Multiple tools allow the creation of infrastructure as code. AWS has its tool, CloudFormation, being very useful and working natively with the rest of AWS services. However, many engineers find that customers look for solutions that can be adapted to other providers without AWS services in their daily work. For this reason, AWS allows integration with platforms such as HashiCorp Terraform. Terraform is an open-source tool for creating, changing, and versioning infrastructure safely and efficiently. AWS with Terraform can be managed similarly to CloudFormation.
In this article, Terraform will generate the infrastructure and implement it automatically through CI/CD. Infrastructure state files must be preserved for later reference, modification, or destruction by subsequent deployments to a durable backend. The CI/CD solution is flexible enough to implement many other AWS services.
For this solution, we will use AWS CodePipeline, an automated service to form the foundation of the CI/CD pipeline. CodePipeline helps us automate our release pipeline through build, test, and deployment.
We will use AWS CodeBuild, a fully managed CI service that compiles source code, runs tests, and produces software packages that are ready to deploy.
First, generate the infrastructure that will serve as a Backend for AWS and Terraform. A new Amazon Simple Storage Service (S3) bucket and Amazon DynamoDB table store the Terraform state files outside the CI/CD pipeline. Terraform uses these files to map the resources to the configuration, keep track of metadata, and improve performance for large infrastructures.
CodeCommit will be used as a repository, as it offers data security, and it can be integrated with AWS IAM to provide detailed access to information. Within this repository, you will find the configuration files for Terraform and the files for creating the infrastructure.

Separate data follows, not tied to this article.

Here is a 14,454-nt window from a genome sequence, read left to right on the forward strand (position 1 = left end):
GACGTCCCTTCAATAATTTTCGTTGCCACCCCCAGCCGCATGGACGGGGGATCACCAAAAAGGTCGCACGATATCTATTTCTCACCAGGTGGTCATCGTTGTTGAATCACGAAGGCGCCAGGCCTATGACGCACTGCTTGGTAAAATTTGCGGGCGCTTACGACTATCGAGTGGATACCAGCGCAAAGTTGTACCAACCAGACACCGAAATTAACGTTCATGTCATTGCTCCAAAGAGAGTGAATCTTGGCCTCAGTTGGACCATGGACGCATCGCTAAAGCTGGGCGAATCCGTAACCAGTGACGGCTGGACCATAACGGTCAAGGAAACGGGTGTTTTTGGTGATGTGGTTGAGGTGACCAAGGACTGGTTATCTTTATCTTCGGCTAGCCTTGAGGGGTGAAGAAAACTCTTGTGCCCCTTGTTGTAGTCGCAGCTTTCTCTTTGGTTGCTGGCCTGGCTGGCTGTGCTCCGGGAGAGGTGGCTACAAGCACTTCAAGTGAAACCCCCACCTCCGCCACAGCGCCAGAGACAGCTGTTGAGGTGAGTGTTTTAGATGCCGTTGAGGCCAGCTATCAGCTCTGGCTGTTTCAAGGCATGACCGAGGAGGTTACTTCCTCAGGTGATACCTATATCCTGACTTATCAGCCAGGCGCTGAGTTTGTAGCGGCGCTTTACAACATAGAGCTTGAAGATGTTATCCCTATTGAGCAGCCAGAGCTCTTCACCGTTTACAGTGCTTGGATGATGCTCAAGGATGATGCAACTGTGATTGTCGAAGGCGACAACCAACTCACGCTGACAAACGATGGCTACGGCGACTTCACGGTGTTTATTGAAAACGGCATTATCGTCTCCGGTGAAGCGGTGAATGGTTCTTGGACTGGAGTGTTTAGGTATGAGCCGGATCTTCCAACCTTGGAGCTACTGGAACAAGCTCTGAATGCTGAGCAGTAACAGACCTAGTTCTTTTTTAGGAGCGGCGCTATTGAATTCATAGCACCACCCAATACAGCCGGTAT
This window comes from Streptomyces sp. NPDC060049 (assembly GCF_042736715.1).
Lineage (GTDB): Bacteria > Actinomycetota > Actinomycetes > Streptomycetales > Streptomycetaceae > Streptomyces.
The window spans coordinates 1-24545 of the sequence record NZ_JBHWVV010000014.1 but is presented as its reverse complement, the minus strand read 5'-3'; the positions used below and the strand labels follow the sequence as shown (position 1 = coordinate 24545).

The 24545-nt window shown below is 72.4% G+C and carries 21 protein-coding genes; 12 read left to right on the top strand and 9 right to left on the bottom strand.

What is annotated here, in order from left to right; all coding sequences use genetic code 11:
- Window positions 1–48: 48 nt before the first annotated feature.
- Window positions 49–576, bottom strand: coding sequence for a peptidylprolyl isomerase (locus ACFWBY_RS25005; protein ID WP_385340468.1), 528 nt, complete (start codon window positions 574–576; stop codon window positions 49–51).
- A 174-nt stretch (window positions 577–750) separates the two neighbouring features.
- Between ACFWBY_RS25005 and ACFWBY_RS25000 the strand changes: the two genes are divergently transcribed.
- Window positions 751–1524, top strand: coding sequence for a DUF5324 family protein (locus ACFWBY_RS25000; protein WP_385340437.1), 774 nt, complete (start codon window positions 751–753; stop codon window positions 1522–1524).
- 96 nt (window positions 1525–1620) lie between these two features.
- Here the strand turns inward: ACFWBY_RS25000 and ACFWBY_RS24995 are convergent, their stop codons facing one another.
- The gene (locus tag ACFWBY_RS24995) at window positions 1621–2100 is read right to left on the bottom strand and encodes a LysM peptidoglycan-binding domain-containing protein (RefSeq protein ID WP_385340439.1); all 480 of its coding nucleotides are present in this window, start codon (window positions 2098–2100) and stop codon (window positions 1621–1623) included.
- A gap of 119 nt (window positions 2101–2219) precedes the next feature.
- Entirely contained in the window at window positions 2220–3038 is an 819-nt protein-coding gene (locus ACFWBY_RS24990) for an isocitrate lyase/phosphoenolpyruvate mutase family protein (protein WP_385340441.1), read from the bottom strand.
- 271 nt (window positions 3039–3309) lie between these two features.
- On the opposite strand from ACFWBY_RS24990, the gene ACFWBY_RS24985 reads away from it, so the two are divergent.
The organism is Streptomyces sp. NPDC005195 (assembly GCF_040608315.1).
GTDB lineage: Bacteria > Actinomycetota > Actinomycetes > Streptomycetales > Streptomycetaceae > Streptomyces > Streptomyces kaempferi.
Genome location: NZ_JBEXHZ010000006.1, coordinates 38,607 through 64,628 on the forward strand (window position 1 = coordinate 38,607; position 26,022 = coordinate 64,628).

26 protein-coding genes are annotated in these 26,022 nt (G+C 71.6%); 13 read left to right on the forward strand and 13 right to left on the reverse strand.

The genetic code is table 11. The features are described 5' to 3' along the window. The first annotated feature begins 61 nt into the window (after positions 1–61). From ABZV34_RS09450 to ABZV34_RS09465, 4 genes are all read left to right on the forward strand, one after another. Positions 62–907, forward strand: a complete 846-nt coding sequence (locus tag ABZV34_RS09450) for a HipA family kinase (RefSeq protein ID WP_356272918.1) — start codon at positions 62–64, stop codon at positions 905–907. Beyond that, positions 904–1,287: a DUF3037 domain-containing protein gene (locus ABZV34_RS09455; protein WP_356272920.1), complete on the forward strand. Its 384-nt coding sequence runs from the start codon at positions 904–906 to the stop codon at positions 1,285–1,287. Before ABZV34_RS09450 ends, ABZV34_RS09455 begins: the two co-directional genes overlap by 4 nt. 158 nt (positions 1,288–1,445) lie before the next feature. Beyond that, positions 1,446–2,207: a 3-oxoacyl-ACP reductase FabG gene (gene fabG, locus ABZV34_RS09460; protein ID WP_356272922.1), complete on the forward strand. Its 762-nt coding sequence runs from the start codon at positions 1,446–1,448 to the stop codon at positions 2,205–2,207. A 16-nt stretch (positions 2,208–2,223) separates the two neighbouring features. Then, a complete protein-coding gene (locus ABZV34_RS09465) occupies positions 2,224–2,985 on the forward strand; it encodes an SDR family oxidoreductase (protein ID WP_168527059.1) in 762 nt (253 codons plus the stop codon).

We must create file to initialize the Master branch that will not interfere with the build process. It can be a txt or informational file, and since it is not important to the process, it can be deleted later.
Create a Terraform file, which contains the following code:
The infrastructure provider to use is specified in our case is AWS, and then the Backend code used by Terraform is generated. Once these two blocks have been created, we proceed to build the infrastructure in AWS, for example, the creation of a VPC with two Subnets.
Once this file is configured, we will save it with the name "main.tf".
Now we must create the file "buildspec.yaml" which will deploy Terraform within CodeDeploy and execute the Terraform plans.
It is important to obtain the most recent version of Terraform, to ensure that we run the application with the latest updates.
For the pre_build section, the Terraform init command will be placed, which is responsible for initializing the Terraform components.
Then in the build section, the command "Terraform $ TF_COMMAND -auto-approve" will be included, which will generate a self-approval instruction for applying the changes in the Terraform template.
And finally, the command "echo Terraform $ TF_COMMAND completed on` date` " is appended in the post_build section, which is simply a message that informs us about the date on which this deployment was completed.
Using Git Bash we will upload these files to our repository in AWS CloudCommit. It can be loaded directly to the main / master branch or some other secondary branch and then merged with the main / master branch, depending on the CI/CD policy that you want to implement.
Next, the release flow will be created with AWS CodePipeline. The data origin will be taken from AWS CloudCommit.
After launching the pipeline, a status view will show, whether the execution was carried out incorrectly or completed successfully. In the same way, we can enter the CodeBuild to have a more detailed view of what is happening within the execution, this only by selecting the Build option in the pipeline.
We can also see previous CodePipeline runs by choosing the History view on the navigation pane on the left. This view is also helpful for viewing multiple concurrent CodePipeline executions.
The pipeline will fail in the first creation attempt due to the user's lack of permissions, so if this error occurs, it is necessary to assign the required permissions for this deployment.
Once the pipeline is executed, it generates an error because the role cannot create the resources and access to S3 and the Dynamo table. Therefore it is necessary to modify the role used by CloudBuild.
Having completed the steps above, we can now relaunch the pipeline.
In this article, we learned how to use AWS Developer Tools to create a CI/CD pipeline that we can use to automate AWS Terraform deployments of infrastructure. By using Terraform and CI/CD, the engineers can: